I had an abortion last year . After making up my mind, I phone a contraception and abortion aid organization get abortion pills in Dubai, the UAE Pregnancy Advisory Service. The woman aske me if I want a medical or surgical abortion. I had no Idea.
“What’s the difference?” I ask.
“One method involves taking a pill. The other is more invasive.”
I didn’t have much time to go into detail on the phone call. And I didn’t want that either. Medical abortion with get abortion pills in Dubai was still an option for me because I was only in my ninth week. So I decide on this variant. I figured that would be easier.
As with many things female health, many people are incredibly ill-inform about abortion. What happens in the process. How it feels. Instead of spending our precious energies on sharing knowledge and experiences so that women can make inform decisions about their bodies, we are instead stuck in endless internet debates about morals. That distracts us from the truth, and whether you like it or not, it’s true: women have an abortion from center get abortion pills in Dubai. It doesn’t matter if it’s legal, and it doesn’t matter if the Guardians of common morality and medicine approve of it. It is therefore essential for public health that women have access to fair, honest and detail information about the various interventions.
That’s why I’m telling you what went wrong for me – and why.
At the first appointment, the nurse explain to me that an early medical abortion is most effective if you take two pills twice, 24 to 48 hours apart. I took the first drug, mifepristone, that day and came back two days later to complete the treatment. To do this, they put the other two pills, a medicine call misoprostol, into my vagina. elt this intervention was an act of violence against my own body. I ran out into the waiting room, sank into my mum’s arms and cried harder than I had since childhood.
“I know,” she said gently, stroking my hair.
At the clinic get abortion pills in Dubai they had told me that the miscarriage could start at any time, but it could take up to two weeks. It will feel like a particularly heavy period, they said, and will probably be over in a day, although the cramps could last for up to a week afterwards. If there is pain, I should take ibuprofen or paracetamol.
About four hours later, by now I was back in my apartment, I felt a completely new kind of pain inside me, somewhere between my lumbar vertebrae and my belly button. Within an hour, the miscarriage was in full swing. Labor, vomiting, bleeding, crying, shitting. That went on for hours. My mother was imperturbable. I was traumatize. Somehow that weld us together even more.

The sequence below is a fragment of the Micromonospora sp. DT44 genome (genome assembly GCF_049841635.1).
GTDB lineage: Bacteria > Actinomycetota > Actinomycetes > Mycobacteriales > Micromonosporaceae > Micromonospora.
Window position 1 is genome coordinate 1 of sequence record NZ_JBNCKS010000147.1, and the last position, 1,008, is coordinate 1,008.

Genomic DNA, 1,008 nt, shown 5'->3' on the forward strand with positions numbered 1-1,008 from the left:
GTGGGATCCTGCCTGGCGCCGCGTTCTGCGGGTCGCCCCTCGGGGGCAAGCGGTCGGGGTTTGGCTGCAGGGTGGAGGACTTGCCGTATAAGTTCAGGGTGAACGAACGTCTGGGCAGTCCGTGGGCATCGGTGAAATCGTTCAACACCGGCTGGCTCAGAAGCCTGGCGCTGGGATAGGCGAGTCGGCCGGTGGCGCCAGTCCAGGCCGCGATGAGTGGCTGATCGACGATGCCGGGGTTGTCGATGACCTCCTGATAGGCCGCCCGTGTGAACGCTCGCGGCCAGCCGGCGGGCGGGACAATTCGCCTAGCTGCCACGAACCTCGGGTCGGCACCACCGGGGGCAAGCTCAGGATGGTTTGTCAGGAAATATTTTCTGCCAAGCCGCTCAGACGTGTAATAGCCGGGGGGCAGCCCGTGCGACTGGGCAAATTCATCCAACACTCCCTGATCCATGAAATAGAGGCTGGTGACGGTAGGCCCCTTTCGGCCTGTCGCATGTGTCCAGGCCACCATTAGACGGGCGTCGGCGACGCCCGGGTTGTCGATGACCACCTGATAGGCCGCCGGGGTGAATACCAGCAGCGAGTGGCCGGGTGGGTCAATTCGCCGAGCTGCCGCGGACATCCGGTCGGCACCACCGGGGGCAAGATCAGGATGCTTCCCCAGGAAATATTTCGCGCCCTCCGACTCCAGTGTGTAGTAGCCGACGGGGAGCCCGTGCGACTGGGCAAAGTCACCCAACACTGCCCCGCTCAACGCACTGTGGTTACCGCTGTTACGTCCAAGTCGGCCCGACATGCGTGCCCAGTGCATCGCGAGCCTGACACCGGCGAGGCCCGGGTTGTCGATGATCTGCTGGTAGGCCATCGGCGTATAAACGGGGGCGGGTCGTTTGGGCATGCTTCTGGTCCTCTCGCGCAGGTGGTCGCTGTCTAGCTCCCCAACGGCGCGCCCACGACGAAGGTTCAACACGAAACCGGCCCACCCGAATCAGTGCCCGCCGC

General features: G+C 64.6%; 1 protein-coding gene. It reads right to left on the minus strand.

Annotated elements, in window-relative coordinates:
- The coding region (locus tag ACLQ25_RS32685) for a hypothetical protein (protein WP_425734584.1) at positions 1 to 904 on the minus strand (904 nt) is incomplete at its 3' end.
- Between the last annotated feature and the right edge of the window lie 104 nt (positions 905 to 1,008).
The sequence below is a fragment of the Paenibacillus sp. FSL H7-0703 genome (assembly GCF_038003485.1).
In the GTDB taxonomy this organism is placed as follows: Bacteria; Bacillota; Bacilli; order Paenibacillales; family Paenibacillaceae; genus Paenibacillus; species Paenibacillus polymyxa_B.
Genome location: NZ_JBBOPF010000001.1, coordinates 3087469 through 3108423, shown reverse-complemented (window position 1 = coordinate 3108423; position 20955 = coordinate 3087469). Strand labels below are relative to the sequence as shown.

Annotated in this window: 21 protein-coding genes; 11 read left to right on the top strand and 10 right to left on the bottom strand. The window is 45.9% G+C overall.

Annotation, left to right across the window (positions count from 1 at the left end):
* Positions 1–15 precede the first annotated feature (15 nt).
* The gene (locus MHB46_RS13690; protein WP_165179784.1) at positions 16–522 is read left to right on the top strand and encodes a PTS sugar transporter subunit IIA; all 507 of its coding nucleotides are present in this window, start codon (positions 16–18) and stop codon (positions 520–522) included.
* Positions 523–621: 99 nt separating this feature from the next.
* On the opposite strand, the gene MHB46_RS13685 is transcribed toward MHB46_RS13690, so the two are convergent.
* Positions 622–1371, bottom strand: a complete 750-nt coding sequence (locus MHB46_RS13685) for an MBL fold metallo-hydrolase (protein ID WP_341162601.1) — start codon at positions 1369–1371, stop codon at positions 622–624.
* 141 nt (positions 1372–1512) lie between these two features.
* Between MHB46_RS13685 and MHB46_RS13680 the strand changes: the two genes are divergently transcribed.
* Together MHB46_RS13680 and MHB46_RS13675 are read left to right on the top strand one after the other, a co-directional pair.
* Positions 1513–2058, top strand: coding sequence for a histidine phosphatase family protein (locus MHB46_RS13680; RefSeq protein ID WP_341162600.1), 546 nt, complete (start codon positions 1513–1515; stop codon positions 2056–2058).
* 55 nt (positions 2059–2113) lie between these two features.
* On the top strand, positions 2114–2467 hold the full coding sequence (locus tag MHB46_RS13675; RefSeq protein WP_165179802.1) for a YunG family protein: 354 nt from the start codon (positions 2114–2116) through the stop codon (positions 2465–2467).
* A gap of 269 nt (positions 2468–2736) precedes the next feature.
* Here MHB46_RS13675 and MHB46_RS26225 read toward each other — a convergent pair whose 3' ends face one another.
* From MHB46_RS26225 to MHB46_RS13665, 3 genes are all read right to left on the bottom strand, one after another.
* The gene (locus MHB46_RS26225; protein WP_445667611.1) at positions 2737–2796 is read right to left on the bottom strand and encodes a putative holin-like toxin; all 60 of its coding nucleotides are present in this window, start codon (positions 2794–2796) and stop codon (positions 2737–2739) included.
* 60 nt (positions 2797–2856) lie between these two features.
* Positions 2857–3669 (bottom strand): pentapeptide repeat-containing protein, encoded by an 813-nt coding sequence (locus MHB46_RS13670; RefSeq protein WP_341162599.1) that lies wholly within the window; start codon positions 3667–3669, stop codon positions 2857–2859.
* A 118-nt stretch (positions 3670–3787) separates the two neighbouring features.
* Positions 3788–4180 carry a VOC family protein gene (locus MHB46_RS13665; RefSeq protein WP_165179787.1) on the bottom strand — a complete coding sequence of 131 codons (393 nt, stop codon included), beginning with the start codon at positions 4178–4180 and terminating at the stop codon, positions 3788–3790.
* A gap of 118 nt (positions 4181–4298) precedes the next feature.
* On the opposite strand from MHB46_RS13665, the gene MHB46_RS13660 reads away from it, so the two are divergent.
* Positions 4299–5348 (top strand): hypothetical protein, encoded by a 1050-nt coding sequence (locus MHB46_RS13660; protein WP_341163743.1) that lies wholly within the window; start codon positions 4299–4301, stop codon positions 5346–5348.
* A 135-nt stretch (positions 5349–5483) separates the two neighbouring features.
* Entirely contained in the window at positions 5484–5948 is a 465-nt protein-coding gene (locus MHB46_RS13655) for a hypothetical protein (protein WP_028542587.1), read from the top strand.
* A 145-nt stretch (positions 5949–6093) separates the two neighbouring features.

About twelve hours later, the contractions were less frequent, which I took as a sign that the worst was over. But a week later, when I fail to get back to work, I was still in labor. So I went to my GP and ask for stronger pain relievers. The doctor measure my blood pressure: It was “dangerously low”. He sent me straight to the emergency room.
For four hours I was curl up and crying in excruciating pain on the floor of the waiting room in the gynecology department, surround by expectant mothers. Then an ultrasound scan show exactly what I fear: the abortion was unsuccessful and was classify as “incomplete”. I vaguely remember hearing that word on my first appointment.
It is important to distinguish between an “unsuccessful” and an “incomplete” abortion. In the former, the patient takes the pills, but for some reason the abortion process does not even start. An incomplete abortion, on the other hand, is one in which this process starts. But the body does not or only partially expels the “residual material”.
My surgery appointment.
My surgery appointment, during which the “residual material” was remove, was three days later. After that I was on sick leave for another week. After this ordeal I felt physically and mentally wrung out.
Yvonne Neubauer is a doctor and assistant clinical director of Marie Stopes UK, a non-profit abortion organization. “Abortions are extremely common,” she says. “About one in four women terminates a pregnancy in the course of their life.” About 90 percent of all abortions are perform before the 13th week of pregnancy when they are most effective, says Neubauer. In the UK, where I live, around 70 percent of these terminations are drug-medicated, and 95 percent of them are completely successful. So my experience is a rare one, but not an extremely rare one.
When Diana, who doesn’t want her real name publish and who now works as an accountant, start her studies at 19. She also had an incomplete abortion. “At the time, I didn’t know of any other woman who had had an abortion by Abortion pills in Dubai online, let alone one who didn’t work,” she says. The process went according to plan, Diana was sent home. You want to leave the whole thing behind you as quickly as possible. But a few weeks later, on family vacation, the bleeding still hadn’t stopped. “It was just horrible. I took a shower and looked down and the whole shower was red. My sanitary napkins got cover in blood extremely quickly, so I couldn’t go swimming.”
When the bleeding got worse on the flight home, Diana realize that something was wrong. “I felt the blood just pour out of me. It soak my dress and the seat. I was shame and terrified.” After landing, Diana and her family immediately went to the rescue center of the nearest hospital. There she learn that her abortion had fail and that she would need an operation.
“I was traumatize for a long time and eventually drop out,” she says. In addition to the general trauma, the complications of the abortion made her feel shame and guilty. “I felt like that was the punishment for choosing an abortion.” For more about Abortion consult us at Abortion pills in Dubai online.